Healthcare Industry Web Application Attacks Have Increased by 51% in the Past Two Months

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There has been a significant increase in healthcare industry web application attacks according to new data published by cybersecurity firm Imperva. Imperva Research Labs monitored a 51% increase in web application attacks between November 2020 and December 2020, which coincided with the start of the rollout of COVID-19 vaccines.

Imperva SVP Terry Ray said 2020 had been an unprecedented year of cyber activity, with healthcare web application attack volume up 10% year-over-year. On average there were 187 million web application attacks on healthcare targets each month in 2020, with each organization monitored by Imperva experiencing an average of 498 attack a month. The top targets were located in the United States, United Kingdom, Brazil, and Canada.

In December, Imperva Research Labs detected significant increases in four types of attacks. The largest increase was seen in protocol manipulation attacks, which increased 76% from the previous month and were the third most common attack type. There was a 68% increase in remote code execution / remote file inclusion attacks, although they only accounted for a relatively small volume of attacks.

Cross-site scripting (XSS) attacks were the most common attack type, with attack volume increasing 43% from the previous month. SQL injection attacks were the second most common attack type, with these attacks increasing by 44% since November.

While the number of web application attacks increased, reports of actual data breaches decreased globally. “My hypothesis is that many organizations likely don’t know the extent or impact of these attacks yet. The reason being: for most of the year, healthcare was focused on trying to enable remote work while managing the frontline logistics of a global pandemic. Thus, less time was spent on threat research, incident response and incident analysis,” said Ray.

Healthcare organizations will likely only discover the impact those attacks have had in the first few weeks of 2021. Worryingly, Imperva detected a 43% increase in healthcare data leakage in the first three days of 2021. This is the unauthorized transmission of data from within an organization to an external recipient, which is often the result of a security breach.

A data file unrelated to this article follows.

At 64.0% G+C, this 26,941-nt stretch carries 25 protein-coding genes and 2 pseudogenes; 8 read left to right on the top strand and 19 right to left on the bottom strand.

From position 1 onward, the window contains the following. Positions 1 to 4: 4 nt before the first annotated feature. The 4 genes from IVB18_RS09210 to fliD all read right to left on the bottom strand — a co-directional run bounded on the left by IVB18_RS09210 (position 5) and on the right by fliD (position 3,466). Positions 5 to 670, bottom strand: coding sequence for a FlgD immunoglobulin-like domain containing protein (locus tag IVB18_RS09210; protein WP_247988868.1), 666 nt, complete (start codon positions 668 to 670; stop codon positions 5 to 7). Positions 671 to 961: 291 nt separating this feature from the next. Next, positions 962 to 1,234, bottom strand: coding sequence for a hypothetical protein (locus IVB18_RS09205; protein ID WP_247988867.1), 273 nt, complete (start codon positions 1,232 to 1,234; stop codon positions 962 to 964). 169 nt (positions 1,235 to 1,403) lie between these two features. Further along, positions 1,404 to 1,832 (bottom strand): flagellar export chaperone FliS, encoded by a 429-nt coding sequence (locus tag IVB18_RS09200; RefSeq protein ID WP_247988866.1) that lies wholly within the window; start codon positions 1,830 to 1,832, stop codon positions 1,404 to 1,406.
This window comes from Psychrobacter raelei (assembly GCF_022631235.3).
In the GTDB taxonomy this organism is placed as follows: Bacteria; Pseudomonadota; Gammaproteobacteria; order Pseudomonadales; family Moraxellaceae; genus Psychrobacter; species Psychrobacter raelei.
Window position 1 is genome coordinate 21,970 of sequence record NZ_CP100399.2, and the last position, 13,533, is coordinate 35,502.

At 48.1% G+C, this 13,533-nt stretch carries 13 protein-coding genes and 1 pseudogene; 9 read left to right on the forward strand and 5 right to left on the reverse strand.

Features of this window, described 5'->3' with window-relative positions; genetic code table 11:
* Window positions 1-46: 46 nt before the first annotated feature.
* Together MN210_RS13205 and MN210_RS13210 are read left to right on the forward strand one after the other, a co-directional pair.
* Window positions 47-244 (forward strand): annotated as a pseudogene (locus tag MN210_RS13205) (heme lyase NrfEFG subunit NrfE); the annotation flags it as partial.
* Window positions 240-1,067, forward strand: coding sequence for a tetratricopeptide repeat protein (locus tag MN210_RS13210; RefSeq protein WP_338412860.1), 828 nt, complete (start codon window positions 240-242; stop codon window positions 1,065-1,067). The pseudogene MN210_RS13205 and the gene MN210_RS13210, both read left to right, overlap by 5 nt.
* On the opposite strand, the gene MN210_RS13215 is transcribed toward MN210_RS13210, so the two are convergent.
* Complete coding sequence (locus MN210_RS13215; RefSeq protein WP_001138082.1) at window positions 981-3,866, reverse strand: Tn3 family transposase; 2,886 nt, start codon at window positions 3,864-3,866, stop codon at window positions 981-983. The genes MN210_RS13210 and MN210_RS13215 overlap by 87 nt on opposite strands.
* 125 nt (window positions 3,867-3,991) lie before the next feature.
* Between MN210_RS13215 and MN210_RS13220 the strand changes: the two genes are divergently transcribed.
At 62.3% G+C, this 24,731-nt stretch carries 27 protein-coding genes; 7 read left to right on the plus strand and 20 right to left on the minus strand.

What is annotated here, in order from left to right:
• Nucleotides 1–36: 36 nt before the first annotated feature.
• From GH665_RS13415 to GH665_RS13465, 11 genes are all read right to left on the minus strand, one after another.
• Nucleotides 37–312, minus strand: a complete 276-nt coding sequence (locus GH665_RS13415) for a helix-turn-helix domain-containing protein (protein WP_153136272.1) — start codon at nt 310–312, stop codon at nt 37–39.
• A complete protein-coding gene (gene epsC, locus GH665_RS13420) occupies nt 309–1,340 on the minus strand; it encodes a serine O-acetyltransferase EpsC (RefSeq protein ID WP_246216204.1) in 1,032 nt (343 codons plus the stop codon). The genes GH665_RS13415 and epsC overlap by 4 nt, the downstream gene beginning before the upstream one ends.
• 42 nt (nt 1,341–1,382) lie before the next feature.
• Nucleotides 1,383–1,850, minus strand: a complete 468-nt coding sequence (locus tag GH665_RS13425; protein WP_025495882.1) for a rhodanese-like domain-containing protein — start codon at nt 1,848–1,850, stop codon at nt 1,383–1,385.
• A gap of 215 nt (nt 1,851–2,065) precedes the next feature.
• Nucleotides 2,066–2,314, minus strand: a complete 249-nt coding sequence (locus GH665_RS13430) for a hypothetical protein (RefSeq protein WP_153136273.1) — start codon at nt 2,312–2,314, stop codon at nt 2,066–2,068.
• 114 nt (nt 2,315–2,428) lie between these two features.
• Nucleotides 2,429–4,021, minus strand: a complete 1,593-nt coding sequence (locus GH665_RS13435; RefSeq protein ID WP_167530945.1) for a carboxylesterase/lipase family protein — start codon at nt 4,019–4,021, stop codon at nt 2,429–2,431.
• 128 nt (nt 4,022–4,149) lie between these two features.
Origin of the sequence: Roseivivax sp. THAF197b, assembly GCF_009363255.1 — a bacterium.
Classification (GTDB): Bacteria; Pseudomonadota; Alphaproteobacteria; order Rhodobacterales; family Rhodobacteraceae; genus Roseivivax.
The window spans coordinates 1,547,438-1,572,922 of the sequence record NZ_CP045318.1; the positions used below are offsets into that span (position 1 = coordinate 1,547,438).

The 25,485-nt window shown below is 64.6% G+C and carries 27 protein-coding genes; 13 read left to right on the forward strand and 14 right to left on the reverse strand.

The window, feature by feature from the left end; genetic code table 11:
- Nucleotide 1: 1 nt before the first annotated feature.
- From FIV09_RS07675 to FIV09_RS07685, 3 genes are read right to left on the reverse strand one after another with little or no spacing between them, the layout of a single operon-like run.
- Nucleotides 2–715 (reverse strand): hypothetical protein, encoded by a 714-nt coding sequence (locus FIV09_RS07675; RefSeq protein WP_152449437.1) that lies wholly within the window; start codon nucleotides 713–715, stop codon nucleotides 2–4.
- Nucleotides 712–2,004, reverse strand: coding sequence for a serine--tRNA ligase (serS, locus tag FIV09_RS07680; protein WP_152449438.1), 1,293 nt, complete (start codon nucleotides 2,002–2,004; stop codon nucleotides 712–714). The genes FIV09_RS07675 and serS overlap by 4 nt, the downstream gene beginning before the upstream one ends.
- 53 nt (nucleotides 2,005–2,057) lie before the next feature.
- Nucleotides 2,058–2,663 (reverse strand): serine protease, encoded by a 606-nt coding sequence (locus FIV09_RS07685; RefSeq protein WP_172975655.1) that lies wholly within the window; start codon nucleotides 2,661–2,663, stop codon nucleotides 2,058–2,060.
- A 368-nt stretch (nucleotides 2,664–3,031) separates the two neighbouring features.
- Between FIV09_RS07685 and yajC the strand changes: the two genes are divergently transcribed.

2020 has certainly been a challenging year, and that has seen IT transformation significantly accelerated. Ray explained that in healthcare the speed of transformation has been impressive, with IT projects that would normally take 10 years being shortened to just three, with some digital initiatives having a timeline of weeks or months.

While the acceleration is impressive, it has resulted in risks being introduced.  “Many healthcare organizations rely on third-party applications anytime they can, instead of writing their own, for the convenience it offers, to reduce IT development risks and costs and to facilitate greater collaboration,” said Ray. “While there are sometimes business advantages to third-party applications, the risks include: patching only on the vendor’s timeline, known exploits that are widely publicized and constant zero-day research on widely used third-party tools and APIs.”

The increased reliance on JavaScript APIs and third-party applications has had the effect of creating a threat landscape of complex, automated, and opportunistic cybersecurity risks, which are difficult for organizations to detect and block.

The increase in attacks is certainly bad news, but there are steps that healthcare organizations can take to reduce risk. Systems should be modernized, and investment in application and data security should be increased. Rather than using point solutions to address each unique risk, an integrated platform should be used that can optimize web performance while protecting against all the main web application threats.

Author: Steve Alder has many years of experience as a journalist, and comes from a background in market research. He is a specialist on legal and regulatory affairs, and has several years of experience writing about HIPAA. Steve holds a B.Sc. from the University of Liverpool.

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